Whatever is said about the problems in the NHS at present, it is has been clear for some time that a primary problem is the shortage of medical staff – and that this is quite clearly because far too few are trained.

The shortage would be even worse if about half of the new NHS doctors, nurses and midwives registered in the UK were not people who received their training abroad.

It is quite unbelievable in this situation that the government will only ‘produce a workforce plan’ this year.

Meanwhile it has been capping (below the increased numbers allowed in 2021) the number of medical school places the universities can offer.

The new Brunel University Medical School took 105 international students in October 2022 but has no UK-funded students. On its website it is still only able to say it is open to international students only for October 2023 admissions.

Training medical staff takes years and so it is quite fair to lay much of the blame for the current situation on our MP Jeremy Hunt – the health secretary from 2012 to 2018.

In his later position as chair of the Health Select Committee, he did accept the problem of insufficient training places – with his committee saying (last July) that in the absence of a workforce plan it would accept the suggestion from the medical colleges that the number of trainee doctors needed to rise from 9,500 to 14,500 (more than 50 per cent).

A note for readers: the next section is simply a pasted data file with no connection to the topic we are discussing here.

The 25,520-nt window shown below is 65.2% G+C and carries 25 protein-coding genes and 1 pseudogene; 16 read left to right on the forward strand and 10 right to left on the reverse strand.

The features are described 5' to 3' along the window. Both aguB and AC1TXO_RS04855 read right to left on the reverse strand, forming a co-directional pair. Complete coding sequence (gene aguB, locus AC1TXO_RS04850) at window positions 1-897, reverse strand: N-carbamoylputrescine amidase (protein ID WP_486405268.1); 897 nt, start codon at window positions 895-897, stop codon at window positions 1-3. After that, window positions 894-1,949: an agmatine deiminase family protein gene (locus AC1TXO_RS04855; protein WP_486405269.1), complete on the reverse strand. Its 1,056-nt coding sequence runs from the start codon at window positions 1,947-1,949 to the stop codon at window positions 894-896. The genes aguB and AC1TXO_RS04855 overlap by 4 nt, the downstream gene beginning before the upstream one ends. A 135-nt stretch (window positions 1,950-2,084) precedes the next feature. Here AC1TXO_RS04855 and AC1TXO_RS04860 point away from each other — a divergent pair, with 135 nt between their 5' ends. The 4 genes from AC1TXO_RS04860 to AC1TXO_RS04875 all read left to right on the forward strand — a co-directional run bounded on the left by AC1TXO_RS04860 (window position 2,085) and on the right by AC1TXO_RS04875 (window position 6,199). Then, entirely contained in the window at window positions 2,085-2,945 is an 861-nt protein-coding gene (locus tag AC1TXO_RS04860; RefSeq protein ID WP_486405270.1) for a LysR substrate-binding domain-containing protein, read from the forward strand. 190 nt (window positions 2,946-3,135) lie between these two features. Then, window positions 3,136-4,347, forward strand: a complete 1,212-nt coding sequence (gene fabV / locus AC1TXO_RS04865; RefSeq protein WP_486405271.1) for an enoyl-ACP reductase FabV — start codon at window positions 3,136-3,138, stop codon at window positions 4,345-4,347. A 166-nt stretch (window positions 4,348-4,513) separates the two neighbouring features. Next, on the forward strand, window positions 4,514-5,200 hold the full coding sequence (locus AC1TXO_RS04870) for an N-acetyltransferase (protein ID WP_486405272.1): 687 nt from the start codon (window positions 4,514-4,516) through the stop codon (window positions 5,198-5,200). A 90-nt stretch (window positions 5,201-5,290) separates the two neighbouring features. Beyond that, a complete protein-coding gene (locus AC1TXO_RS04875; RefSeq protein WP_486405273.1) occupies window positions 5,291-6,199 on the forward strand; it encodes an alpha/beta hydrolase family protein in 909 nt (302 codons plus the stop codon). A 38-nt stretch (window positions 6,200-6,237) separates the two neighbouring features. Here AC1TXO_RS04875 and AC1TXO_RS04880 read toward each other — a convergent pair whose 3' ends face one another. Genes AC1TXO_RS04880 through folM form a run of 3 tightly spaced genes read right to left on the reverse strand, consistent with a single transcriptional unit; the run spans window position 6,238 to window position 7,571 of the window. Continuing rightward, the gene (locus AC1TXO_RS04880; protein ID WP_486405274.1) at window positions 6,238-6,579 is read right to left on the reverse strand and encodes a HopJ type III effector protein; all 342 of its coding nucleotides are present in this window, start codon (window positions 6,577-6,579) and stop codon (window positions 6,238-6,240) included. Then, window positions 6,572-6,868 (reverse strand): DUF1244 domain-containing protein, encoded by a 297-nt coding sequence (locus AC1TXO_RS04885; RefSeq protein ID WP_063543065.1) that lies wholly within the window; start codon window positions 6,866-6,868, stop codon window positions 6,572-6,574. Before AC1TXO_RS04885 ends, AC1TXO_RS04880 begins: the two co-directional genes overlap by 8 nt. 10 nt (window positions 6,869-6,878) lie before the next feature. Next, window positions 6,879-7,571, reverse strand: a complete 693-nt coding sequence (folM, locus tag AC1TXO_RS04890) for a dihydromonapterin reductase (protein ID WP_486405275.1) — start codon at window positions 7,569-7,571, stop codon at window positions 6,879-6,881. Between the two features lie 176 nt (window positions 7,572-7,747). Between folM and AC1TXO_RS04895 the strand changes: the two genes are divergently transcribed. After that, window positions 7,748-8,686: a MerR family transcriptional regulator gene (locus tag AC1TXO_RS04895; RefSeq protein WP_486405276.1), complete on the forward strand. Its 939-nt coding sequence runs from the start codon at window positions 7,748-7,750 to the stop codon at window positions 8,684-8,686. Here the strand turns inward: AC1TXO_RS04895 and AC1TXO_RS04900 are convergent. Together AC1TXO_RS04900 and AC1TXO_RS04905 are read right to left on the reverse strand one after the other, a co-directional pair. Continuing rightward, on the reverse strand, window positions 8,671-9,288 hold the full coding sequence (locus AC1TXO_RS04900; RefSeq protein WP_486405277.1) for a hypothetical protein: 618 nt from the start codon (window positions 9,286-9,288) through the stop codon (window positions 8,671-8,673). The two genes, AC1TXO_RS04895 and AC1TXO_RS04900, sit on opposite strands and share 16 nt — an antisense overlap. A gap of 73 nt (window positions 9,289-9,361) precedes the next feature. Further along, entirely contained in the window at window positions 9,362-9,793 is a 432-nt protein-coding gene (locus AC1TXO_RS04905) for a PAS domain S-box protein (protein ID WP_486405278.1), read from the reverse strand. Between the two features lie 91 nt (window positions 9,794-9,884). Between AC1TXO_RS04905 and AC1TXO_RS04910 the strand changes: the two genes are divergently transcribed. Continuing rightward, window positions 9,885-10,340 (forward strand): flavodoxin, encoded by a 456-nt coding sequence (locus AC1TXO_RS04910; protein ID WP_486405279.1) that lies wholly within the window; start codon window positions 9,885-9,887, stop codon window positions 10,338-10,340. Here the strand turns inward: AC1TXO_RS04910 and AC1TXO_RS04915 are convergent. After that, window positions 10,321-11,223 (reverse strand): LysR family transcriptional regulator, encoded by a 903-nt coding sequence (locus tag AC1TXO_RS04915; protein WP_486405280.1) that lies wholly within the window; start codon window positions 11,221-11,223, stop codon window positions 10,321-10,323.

Challenged about the failure to increase substantially the training numbers under his watch, he will point to the financial constraint under which he was operating.

But he is now chancellor and all his autumn statement said on funding medical training was that the government was ‘committed to publishing a comprehensive workforce plan in 2023 with independently-verified workforce forecasts.’

Maybe this is meant to imply he ‘will do what it takes’ – but it doesn’t say so explicitly, and why the delay and why no ring-fenced interim funding for a very substantial increase for this coming academic year?

Meanwhile the government refuse to negotiate on nurses’ pay. Whatever the theoretical merits of the nurses’ case, in the normal world of business and economics, if there is a shortage salaries go up – which would at least encourage some to stay on or return to nursing.

Meanwhile it has been pointed out that while there is a significant shortage of staff, the NHS is saving a significant amount on pay which could be used to increase the pay of those actually working.

As far as the NHS is concerned, we just don’t seem to have a competent government, even after all the recent changes.

Stewart Edge

Farnham Liberal Democrats